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  1. Rumwriter

    Rumwriter Active Member

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    1950s insult

    Discussion in 'Research' started by Rumwriter, May 24, 2017.

    I've got a script set in the 50s. I, being born in the 80s, don't recall the 50s too terribly well. One of my characters had dual personalities, one of them constantly ridiculing the other. At first he was going to continually call him "a pussy," but then I decided this likely wasn't a term of the 50s. Or maybe it was, I'm not sure.

    Anyone know a similarly emasculating term? It needs to be concise and really hold a punch. "You spineless coward," doesn't really cut it. See what I'm going for?
     
  2. BogLady

    BogLady Active Member

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    Depending on if we are talking early 50s or later 50s, try:
    "You spineless prick" (anytime)
    " You F***** Commie" (the McCarthy era)
    "Your a F**** Gook" (Vietnam conflict era)
    You F***** Jerry" (WWII era)
     
  3. newjerseyrunner

    newjerseyrunner Contributor Contributor

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    Bucko was a minor insult used by Richie Cunningham. Happy Days took place in the 50s, but was written in the 70s, so I'm not sure how accurate it was.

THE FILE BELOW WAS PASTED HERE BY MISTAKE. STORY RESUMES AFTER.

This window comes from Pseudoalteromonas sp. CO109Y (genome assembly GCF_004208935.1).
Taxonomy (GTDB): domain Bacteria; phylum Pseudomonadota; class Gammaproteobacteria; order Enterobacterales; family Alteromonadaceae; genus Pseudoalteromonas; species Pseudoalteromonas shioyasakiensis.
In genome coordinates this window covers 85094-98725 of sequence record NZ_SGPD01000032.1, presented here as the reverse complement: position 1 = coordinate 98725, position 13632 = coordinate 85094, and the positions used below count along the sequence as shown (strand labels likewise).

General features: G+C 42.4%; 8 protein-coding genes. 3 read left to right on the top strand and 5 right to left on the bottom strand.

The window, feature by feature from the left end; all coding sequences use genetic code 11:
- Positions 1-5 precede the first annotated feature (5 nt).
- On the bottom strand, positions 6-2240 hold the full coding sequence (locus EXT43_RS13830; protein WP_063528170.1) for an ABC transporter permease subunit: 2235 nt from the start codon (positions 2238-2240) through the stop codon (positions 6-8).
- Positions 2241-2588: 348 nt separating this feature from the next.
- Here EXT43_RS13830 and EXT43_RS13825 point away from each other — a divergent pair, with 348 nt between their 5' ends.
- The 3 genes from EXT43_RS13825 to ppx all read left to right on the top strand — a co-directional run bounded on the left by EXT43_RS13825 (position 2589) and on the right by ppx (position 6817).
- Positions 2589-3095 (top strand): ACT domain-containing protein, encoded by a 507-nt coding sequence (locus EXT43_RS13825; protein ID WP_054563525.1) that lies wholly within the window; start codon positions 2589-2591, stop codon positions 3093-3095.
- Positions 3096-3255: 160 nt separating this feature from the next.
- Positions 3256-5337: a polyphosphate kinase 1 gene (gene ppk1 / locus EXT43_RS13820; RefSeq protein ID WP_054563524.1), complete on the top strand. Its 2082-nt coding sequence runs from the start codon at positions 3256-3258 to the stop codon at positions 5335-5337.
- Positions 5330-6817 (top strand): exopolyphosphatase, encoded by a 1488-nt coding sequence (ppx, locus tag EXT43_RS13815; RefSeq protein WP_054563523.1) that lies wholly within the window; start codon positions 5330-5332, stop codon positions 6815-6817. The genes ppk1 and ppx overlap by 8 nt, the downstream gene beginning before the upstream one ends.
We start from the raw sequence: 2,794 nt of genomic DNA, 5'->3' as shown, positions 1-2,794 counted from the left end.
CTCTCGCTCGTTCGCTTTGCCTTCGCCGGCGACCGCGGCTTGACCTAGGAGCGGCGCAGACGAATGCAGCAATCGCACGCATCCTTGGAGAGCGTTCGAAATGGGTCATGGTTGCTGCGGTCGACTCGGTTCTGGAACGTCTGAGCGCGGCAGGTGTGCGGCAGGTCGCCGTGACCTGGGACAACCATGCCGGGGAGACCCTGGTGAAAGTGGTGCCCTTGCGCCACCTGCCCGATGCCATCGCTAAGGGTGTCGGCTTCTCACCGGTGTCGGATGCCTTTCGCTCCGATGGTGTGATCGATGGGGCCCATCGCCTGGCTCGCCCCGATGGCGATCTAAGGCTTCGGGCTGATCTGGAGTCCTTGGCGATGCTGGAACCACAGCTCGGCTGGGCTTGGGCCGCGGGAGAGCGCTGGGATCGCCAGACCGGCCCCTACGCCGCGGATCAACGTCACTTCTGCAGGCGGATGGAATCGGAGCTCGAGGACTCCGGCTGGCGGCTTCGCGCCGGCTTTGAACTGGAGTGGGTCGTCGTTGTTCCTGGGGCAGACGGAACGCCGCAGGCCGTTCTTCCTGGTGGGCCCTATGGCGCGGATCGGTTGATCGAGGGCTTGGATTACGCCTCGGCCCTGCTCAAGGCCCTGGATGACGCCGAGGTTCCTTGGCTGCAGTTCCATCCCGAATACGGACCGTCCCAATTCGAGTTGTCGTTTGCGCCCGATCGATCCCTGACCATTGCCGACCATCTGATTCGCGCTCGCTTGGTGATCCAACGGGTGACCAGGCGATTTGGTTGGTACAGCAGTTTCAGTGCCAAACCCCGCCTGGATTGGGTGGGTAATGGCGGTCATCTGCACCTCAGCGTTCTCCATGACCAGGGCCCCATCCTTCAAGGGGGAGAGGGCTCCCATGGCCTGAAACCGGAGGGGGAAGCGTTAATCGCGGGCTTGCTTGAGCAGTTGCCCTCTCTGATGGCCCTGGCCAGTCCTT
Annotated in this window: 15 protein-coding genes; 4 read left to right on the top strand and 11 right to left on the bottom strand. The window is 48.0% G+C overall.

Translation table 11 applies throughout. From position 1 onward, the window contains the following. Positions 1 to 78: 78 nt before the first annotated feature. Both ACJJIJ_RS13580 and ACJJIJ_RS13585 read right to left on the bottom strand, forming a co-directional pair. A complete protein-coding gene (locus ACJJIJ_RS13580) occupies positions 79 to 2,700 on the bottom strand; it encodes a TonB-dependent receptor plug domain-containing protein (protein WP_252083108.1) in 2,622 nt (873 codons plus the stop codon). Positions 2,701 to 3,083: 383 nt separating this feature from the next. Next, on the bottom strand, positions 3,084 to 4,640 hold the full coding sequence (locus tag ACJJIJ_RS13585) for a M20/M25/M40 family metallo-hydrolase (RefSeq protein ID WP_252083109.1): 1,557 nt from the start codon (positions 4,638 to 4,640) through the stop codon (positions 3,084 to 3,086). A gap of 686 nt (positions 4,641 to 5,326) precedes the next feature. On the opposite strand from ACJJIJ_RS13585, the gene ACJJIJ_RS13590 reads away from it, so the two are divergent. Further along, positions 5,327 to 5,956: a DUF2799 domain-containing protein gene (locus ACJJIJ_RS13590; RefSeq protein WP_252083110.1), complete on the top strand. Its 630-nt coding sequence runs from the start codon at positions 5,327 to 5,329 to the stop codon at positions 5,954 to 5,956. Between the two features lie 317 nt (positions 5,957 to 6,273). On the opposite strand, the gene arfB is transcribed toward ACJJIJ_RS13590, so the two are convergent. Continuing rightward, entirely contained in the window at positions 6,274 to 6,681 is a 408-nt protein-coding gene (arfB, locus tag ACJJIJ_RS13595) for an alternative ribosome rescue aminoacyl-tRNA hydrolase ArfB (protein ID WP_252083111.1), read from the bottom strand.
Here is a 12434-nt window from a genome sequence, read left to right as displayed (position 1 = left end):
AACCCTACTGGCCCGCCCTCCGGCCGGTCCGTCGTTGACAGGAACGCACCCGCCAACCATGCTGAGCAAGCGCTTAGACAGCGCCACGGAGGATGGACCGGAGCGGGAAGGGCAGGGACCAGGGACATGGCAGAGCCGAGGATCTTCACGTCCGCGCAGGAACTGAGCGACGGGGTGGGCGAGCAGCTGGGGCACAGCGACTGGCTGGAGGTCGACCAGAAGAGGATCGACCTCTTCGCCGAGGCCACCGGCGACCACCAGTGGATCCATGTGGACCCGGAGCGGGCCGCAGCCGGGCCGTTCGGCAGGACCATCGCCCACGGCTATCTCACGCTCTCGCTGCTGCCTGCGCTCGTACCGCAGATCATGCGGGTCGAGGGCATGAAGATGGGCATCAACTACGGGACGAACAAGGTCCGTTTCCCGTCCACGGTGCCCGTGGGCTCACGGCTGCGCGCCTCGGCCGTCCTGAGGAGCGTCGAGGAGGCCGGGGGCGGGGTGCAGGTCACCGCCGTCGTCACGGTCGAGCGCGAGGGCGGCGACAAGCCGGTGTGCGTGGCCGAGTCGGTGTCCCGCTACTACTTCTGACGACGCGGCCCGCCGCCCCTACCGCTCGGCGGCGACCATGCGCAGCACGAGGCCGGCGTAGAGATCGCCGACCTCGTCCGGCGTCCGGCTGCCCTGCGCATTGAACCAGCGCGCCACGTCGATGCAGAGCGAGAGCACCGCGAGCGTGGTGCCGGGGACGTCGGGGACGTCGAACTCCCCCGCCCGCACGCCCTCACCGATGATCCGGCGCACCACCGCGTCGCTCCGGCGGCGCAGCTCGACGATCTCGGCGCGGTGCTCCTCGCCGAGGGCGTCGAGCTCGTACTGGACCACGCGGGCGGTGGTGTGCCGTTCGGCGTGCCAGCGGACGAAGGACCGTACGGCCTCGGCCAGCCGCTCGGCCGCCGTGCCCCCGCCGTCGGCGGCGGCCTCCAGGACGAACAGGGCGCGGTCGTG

Calling someone icky, or a termite I've also heard in the context of The Honeymooners.

    Fred Mertz would occasionally call people "Dumb Doras."


    I would take a few hours watching I Love Lucy and The Honeymooners on Youtube. Both were about 50s New Yorkers, and were written in the 50s.
     
  4. Laurin Kelly

    Laurin Kelly Contributor Contributor

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    • Milksop or Milquetoast: A weak, easily frightened or ineffectual person
    • Mollycoddle: An effeminate or ineffectual man or boy
    • Fussbudget: A nervous, fidgety person
     
  5. ajaye

    ajaye Senior Member

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    candy-ass
     
  6. Lew

    Lew Contributor Contributor

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    "Pussy" was a very common term for a weak man in the 50's. "Fuck" or "Fucking" was not used so liberally as it is now, as it generally was a fighting word... you only used "Fuck you" toward another if you intended a fight, and it was not used much as a general epithet, except in the military, lower ranks, or working class (maybe not much there) and only among themselves. Never around women. Frankly I was ten @1958 before I ever even heard the word, and didn't know what it meant. We went hog-wild with it in the sixth grade, but that died off by high school.
     
  7. Rumwriter

    Rumwriter Active Member

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    Thanks—that's really helpful. I'm going to stick with "Pussy," then. I'm also somewhat willing to forego that accuracy of the speech of the day, in an effort to make it feel more powerful for a modern audience.
     

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